Rose McGowan Reveals That She Turned Down Millions In Weinstein Hush Money

Rose McGowan has revealed that, just days before the New York Times broke their story on his years of sexual misconduct, a representative for Harvey Weinstein contacted her with an offer of a million dollars in exchange for her silence on him.

Allegedly, McGowan reached a $100,000 settlement with Weinstein in the late 1990s, following an “incident” in a hotel room. She recently learned, though, that this agreement did not contain a necessary confidentiality clause that would prevent her from speaking out.

Weinstein’s lawyers were clearly aware of this too, which might be why, in late September of this year, someone close to the movie mogul contacted Rose McGowan’s lawyer with an offer of further money in exchange for singing a new non-disclosure agreement.

McGowan, now a multimedia artist, told the Times that she made a wild counter-offer just to toy with Weinstein’s lawyers, but would have felt “gross” for accepting it. She said:

“I had all these people I’m paying telling me to take it so that I could fund my art … I figured I could probably have gotten him up to three [million], but I was like – ew, gross, you’re disgusting, I don’t want your money, that would make me feel disgusting.”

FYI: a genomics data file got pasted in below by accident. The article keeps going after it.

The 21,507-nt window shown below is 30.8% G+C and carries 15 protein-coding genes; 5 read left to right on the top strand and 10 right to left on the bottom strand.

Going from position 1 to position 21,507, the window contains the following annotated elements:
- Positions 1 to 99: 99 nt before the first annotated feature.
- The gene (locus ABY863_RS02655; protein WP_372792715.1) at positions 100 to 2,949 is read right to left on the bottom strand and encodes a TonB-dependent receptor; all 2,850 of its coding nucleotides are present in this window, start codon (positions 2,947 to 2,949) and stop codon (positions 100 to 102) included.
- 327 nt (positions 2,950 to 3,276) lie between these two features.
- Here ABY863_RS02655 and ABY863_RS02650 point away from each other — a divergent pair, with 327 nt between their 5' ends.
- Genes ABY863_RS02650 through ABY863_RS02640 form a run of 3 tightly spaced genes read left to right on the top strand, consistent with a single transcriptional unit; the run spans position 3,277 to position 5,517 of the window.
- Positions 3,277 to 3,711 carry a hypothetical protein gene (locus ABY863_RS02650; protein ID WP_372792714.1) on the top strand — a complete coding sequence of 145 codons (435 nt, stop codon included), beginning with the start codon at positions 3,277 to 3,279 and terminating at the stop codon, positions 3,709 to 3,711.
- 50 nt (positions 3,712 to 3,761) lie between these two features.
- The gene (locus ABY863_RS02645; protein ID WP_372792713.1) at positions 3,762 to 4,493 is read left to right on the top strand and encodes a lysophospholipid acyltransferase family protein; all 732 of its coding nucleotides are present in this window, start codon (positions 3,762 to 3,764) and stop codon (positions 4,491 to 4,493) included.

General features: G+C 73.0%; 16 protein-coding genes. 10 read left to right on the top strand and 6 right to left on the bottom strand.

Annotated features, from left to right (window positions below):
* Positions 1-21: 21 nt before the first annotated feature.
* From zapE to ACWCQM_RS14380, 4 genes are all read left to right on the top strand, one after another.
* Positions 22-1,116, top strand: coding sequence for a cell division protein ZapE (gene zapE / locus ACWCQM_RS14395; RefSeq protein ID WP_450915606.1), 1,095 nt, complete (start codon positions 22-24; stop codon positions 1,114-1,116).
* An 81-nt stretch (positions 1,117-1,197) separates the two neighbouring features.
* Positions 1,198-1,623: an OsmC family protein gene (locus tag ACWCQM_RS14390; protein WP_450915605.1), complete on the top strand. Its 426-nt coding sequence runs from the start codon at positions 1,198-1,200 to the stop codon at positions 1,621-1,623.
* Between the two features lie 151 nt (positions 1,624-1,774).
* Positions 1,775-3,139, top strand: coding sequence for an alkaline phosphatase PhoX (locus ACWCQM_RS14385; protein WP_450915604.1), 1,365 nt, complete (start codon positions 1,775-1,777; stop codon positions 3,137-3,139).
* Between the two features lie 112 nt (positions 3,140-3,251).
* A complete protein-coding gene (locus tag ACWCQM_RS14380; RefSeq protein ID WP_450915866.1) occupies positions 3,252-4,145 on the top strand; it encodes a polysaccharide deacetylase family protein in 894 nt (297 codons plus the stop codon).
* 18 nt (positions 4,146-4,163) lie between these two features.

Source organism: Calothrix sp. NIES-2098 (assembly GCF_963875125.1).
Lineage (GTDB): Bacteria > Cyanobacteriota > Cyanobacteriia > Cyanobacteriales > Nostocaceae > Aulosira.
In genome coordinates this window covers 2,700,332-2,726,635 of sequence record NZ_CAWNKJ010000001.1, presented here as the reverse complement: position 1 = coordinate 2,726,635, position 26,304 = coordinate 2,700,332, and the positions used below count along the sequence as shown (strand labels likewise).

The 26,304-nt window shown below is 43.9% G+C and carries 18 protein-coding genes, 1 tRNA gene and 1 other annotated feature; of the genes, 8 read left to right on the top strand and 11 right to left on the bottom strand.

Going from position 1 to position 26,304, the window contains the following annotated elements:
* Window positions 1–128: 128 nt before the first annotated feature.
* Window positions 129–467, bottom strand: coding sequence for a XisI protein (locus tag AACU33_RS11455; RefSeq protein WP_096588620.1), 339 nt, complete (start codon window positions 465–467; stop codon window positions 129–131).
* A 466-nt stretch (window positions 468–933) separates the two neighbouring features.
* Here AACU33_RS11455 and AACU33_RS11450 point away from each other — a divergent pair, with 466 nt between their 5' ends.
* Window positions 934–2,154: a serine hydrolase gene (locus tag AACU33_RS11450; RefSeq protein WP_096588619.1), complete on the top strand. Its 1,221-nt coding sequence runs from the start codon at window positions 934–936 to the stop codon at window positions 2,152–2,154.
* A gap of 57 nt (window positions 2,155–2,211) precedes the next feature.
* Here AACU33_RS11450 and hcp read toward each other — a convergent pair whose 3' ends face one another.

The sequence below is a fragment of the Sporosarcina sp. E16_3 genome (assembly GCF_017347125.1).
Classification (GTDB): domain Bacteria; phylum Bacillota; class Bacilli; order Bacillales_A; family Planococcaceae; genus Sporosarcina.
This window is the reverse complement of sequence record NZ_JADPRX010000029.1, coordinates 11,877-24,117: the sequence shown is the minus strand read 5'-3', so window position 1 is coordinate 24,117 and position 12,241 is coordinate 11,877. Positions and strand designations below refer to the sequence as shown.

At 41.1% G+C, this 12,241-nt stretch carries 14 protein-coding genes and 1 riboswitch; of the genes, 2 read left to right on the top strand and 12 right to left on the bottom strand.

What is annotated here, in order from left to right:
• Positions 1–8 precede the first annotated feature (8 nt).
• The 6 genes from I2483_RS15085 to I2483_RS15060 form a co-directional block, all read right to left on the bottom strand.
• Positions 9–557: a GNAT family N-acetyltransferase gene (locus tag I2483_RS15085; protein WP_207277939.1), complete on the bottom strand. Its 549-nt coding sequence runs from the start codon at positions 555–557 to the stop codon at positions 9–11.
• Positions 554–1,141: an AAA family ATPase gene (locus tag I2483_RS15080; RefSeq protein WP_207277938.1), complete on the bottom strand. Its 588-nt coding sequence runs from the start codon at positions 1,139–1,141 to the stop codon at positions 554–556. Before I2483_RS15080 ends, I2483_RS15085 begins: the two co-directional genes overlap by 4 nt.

Within a day of the story breaking, McGowan had instructed her lawyer to pull her offer, and in the weeks since, she has been vocal on social media about Weinstein’s actions and the culture of silence surrounding sexual assault and harassment.

This weekend, she opened up about her experience with Weinstein in 1997. Then aged 23, she said that she was attending the Sundance film festival and was asked to meet with the producer in a restaurant at 10am, but that the location of the meeting changed to his hotel suite.

She said that on her arrival at his room, two male assistants were present but refused to look her in the eye; she then said that she had a brief business meeting with Weinstein, but at its conclusion, he alerted her to a hot tub in the room.

She declined to comment further on what took place that day, saying “that’s my story to tell”, but says that in the weeks and months that followed, she was extremely upset, but was advised against making a complaint or filing criminal charges, and eventually felt her only option was a settlement.

You can read her full account in the New York Times.